I first heard about Médecins Sans Frontières (MSF) as a child. I was seven and, at that very moment, impressed by the selflessness of the French doctors risking their lives to save the refugees streaming across the Afghan border into Pakistan, I decided to become a surgeon. As fate would have it, 21 years after the day that I first read about MSF, I walked into their office in Delhi to be interviewed for the post of a surgeon.
A few months later, I underwent the Primary Preparation for Departure (PPD) course in Bonn, Germany, and was told that I was being sent to work as a surgeon in southern Sudan.
I spent a few days in a cool Nairobi, Kenya, on my way to Juba, the capital of southern Sudan, where, when I arrived, it was 52 degrees, with blistering hot winds that blew across my face. I was welcomed by the MSF team at what is one of MSF’s largest missions, with more than 40 international staff and 800 locals covering five centres, and the following day flew to Nasir in a single-propeller plane with the MSF logo on its side. I was told that the plane carries food and medicines as well as staff, so the more staff they have to carry, the fewer supplies the teams receive!
Nasir was once an ancient trading town on the banks of the Adok river, a tributary of the Nile, which straddles the border of southern Sudan and Ethiopia, where people of different ethnicities and speaking many different languages would come to trade in the famed central square – which was basically a very large, dusty field of sand, surrounded by huts built of straw. When I arrived, the river had run almost dry, and the heat of early April had dried most of the banks. In the rainy seasons, the river often bursts its banks and floods the town, but I never saw this spectacle, although I was treated to the sight of one-metre-tall birds, small sparrows, crows, and even bald eagles flying across the horizon during the two weeks that I was there.
I worked with a very experienced German surgeon, operating on cases that included gunshot wounds, caesarean sections and appendectomies, among others. We also had daily outpatient clinics, did our hospital rounds, and treated many minor cases: most often old, neglected foreign bodies, or small abscesses. The MSF hospital is a large one, with a separate surgical ward, a therapeutic feeding centre, a general medical ward, a labour ward, and also a ward reserved for treating patients with kala azar, which is endemic in the population. My stay there coincided with the midwife achieving a record number of deliveries.
MSF-trained clinical officers run the outpatient department on their own, referring any surgical cases to us, and, I must say, they were extremely well-trained. After a short stopover in Loki, in northern Kenya – the home of MSF’s logistical base, where all the food, supplies and medicines for southern Sudan are stored – I was sent to Leer for three months.
This was extremely rewarding, both professionally and personally. Quite unlike the bustling Nasir, Leer is an extraordinary place: a textbook 19th century African village, with mud huts, straw roofs, dirt roads, cattle, barefoot tribal people, and the continuous chirping of birds, insects and other animals always audible nearby. The only two pukka buildings were the Commissioner’s Office, and MSF’s hospital. MSF has a rich history in Leer, having served the local population for more than 20 years.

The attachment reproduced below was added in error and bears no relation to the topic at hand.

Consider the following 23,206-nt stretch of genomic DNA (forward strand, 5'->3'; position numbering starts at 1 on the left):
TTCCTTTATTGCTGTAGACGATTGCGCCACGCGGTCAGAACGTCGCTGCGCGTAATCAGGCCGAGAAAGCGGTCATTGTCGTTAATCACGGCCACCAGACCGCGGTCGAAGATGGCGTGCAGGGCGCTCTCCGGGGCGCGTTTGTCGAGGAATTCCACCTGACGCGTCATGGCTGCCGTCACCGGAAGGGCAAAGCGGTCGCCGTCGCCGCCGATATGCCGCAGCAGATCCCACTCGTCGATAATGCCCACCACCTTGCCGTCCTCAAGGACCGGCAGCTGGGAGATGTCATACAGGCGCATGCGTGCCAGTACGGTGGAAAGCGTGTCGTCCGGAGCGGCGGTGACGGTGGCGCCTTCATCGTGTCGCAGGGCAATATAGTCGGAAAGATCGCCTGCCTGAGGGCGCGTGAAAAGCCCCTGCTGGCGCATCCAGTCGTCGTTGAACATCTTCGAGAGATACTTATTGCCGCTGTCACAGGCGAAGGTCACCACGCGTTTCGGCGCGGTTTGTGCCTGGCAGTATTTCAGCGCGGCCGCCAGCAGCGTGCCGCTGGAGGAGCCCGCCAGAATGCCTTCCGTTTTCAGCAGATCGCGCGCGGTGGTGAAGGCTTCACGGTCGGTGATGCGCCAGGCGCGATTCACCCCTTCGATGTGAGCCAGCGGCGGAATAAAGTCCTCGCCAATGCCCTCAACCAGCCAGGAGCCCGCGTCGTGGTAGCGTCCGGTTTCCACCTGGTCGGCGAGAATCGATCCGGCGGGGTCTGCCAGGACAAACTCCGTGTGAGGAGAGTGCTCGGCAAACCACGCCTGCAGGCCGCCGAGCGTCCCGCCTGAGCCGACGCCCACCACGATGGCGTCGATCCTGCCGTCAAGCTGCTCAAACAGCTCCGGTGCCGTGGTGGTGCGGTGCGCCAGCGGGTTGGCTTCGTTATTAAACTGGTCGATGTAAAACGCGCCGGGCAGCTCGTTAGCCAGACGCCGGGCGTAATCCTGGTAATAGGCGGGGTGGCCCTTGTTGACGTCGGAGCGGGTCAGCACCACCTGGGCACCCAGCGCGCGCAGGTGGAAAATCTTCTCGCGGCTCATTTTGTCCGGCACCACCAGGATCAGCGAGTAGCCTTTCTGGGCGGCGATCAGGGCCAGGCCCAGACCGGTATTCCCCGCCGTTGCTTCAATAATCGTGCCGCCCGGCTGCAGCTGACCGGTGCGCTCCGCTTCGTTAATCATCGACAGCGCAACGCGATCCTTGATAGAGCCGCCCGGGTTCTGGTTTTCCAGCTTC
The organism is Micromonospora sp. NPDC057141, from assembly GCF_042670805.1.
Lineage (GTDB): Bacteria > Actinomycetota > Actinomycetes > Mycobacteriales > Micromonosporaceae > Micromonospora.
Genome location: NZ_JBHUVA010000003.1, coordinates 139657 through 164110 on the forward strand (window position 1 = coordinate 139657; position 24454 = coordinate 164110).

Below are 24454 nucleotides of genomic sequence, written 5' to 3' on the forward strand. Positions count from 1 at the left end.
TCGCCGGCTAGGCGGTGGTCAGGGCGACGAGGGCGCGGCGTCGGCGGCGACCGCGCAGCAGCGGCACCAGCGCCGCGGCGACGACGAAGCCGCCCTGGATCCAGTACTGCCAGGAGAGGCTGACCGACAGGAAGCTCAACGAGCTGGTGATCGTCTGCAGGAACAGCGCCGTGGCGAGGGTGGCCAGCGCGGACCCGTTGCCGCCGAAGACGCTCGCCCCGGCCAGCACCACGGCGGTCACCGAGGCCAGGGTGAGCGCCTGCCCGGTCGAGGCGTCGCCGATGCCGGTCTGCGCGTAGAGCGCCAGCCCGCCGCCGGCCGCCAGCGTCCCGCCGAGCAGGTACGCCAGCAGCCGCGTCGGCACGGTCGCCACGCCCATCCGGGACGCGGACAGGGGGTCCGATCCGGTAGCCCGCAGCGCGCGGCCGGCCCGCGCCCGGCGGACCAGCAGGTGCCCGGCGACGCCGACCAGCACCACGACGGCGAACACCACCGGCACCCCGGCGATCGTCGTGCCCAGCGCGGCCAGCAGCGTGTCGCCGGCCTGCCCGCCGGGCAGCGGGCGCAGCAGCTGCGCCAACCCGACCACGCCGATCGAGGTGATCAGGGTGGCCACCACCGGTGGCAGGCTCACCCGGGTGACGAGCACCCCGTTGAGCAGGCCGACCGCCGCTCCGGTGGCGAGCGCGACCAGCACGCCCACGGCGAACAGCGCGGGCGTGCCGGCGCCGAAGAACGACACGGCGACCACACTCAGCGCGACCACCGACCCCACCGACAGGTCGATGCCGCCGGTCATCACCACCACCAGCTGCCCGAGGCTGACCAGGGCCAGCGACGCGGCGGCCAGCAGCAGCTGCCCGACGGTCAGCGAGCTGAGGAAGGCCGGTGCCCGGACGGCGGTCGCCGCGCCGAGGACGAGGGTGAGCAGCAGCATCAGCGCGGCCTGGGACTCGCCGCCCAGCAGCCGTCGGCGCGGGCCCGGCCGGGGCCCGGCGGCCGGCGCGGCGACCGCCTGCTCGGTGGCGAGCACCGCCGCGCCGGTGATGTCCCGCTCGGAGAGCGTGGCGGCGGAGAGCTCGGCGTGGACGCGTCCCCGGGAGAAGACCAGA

The hospital is the only one for more than 100 miles in any direction, which meant that, besides dealing with emergencies, we treated several old, neglected cases. Some patients are flown to the hospital, while most simply walk – often for weeks, or even months – to reach s. I found the entire MSF team in Leer to be a model of exceptional dedication, with a perfect blend of experience and youth, while the local population have a great respect for MSF. In fact, the team itself was a wonderful microcosm of the organisation, with every continent represented by one or two staff. The compound where we lived had 12 mud huts (known as tukuls), with only limited power because we used solar panels, which inevitably did not perform well on cloudy days.
I conducted more than 220 procedures, including more than 50 major surgeries. Many of the cases related to trauma, of which the majority were caused by gunshot or spear wounds. I also dealt with common tropical surgical conditions, such as typhoid perforation, or TB, and also neglected ulcers, abscesses and osteomyelitis, among others. On top of that I performed caesarean sections, and assisted the midwife as and when I was needed.
I remember particularly a tough case of an infant with recurrent vomiting after birth, who was operated on later, and found to have malrotation of the gut. It was a very tough surgery, as we had no anaesthetist, and all our procedures are performed under ketamine. The infant survived the surgery, and made a healthy recovery.
I had a fantastic time at Leer and Nasir, and my most rewarding moment came a few days before leaving, when a 10-year-old child, who had been receiving regular dressings for a bone infection on our ward, came up to me and said, ‘God will reward you.’
To be out there in the wilderness and to be tested in an emotional, physical and mental way, and to strive to perform in those conditions, was a wonderful experience. It is said that ‘true happiness comes from the service of others.’ With MSF I found that true happiness. I am delighted to be a part of MSF, both now and in the future.
Omar Akhtar, Surgeon, Mission in South Sudan